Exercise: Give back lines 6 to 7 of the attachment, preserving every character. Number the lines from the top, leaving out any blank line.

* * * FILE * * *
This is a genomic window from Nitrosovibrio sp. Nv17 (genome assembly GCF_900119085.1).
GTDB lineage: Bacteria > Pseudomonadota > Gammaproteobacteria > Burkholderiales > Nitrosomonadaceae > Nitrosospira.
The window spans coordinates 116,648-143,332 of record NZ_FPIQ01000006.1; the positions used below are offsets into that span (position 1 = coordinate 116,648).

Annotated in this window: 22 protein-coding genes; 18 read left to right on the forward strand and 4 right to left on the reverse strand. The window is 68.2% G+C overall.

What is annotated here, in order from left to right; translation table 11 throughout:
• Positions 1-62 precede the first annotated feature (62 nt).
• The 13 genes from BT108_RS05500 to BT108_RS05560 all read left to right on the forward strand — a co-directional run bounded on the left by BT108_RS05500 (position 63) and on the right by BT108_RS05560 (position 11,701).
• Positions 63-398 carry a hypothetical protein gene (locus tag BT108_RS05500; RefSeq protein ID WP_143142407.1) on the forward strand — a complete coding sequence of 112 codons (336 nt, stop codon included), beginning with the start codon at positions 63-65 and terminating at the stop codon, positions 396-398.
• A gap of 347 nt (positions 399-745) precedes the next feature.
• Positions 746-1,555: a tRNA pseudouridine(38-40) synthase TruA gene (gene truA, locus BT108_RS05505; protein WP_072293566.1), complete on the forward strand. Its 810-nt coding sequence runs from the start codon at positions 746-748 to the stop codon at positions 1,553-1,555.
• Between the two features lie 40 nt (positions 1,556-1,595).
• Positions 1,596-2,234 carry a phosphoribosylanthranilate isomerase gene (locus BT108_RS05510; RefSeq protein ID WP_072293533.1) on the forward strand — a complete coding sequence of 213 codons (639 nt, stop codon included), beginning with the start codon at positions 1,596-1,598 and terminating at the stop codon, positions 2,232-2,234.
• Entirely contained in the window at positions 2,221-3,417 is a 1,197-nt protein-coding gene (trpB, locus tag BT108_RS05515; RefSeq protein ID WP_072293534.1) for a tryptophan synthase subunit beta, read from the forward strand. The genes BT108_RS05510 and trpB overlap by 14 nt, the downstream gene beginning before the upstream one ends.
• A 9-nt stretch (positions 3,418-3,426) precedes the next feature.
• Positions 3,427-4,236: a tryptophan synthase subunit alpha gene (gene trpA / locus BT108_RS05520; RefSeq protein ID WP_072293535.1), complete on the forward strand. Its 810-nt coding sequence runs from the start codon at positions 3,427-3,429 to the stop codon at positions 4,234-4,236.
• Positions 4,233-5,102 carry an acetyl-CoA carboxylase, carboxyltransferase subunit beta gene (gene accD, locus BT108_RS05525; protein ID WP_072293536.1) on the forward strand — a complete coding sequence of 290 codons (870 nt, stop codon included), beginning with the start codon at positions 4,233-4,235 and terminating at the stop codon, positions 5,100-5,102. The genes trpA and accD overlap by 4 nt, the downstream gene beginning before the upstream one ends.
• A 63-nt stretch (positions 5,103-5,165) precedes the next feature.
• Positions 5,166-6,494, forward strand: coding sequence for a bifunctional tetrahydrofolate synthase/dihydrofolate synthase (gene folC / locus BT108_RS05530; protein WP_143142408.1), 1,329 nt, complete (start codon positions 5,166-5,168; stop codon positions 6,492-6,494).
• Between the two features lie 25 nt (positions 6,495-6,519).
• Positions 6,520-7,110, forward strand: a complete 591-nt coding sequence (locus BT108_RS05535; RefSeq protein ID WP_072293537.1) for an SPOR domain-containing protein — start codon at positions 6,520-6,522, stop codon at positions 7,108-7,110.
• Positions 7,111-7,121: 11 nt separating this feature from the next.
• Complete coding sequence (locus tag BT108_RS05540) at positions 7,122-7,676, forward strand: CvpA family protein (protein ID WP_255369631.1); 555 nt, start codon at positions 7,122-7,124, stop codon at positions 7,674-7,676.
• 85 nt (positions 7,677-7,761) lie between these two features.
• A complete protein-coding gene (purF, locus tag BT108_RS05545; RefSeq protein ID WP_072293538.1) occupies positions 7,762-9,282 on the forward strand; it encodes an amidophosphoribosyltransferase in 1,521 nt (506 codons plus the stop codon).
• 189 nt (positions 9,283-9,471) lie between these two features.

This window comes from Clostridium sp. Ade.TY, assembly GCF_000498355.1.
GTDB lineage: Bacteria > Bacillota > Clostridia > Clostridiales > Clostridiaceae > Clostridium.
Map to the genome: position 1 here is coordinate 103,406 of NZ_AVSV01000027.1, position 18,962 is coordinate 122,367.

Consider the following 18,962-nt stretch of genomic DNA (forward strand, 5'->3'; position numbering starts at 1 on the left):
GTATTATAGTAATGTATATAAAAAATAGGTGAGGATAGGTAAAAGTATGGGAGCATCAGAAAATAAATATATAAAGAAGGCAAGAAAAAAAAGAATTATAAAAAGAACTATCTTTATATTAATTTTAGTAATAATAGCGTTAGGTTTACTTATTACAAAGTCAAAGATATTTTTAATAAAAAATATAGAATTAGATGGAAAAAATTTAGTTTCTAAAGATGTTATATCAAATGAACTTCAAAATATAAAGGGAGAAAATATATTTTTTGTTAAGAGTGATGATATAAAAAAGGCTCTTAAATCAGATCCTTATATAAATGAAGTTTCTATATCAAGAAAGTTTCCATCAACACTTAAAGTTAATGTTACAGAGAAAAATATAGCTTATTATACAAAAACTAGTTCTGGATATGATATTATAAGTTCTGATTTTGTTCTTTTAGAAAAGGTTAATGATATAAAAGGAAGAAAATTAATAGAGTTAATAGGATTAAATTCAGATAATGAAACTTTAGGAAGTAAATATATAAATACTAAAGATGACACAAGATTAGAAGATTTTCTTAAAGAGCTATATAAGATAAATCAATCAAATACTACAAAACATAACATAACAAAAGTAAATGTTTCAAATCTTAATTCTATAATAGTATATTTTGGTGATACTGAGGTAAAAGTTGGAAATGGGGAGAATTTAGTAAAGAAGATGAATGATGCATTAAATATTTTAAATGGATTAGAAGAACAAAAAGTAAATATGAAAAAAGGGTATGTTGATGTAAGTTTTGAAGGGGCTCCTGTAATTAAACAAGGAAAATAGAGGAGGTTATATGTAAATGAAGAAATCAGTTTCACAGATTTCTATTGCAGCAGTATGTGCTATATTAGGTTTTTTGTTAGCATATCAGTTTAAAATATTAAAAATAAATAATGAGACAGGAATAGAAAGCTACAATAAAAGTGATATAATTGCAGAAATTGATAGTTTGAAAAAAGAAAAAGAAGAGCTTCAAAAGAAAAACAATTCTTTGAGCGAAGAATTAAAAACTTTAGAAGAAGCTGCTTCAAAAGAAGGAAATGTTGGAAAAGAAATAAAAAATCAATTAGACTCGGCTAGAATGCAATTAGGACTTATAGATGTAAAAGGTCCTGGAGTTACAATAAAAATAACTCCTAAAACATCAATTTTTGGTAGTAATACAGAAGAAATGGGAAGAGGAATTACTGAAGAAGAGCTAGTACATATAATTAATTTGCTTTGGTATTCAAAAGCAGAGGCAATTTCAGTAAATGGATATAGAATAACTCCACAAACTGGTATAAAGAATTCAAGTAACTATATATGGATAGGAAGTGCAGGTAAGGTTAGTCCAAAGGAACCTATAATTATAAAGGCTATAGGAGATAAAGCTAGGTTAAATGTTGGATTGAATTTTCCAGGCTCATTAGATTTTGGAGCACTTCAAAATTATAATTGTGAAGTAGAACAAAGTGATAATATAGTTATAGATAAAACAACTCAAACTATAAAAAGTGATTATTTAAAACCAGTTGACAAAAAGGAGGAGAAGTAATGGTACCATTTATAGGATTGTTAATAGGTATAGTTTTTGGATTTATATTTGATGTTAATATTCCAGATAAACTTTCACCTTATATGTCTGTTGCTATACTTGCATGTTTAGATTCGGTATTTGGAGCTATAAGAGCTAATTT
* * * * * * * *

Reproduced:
• Positions 1-62 precede the first annotated feature (62 nt).
• The 13 genes from BT108_RS05500 to BT108_RS05560 all read left to right on the forward strand — a co-directional run bounded on the left by BT108_RS05500 (position 63) and on the right by BT108_RS05560 (position 11,701).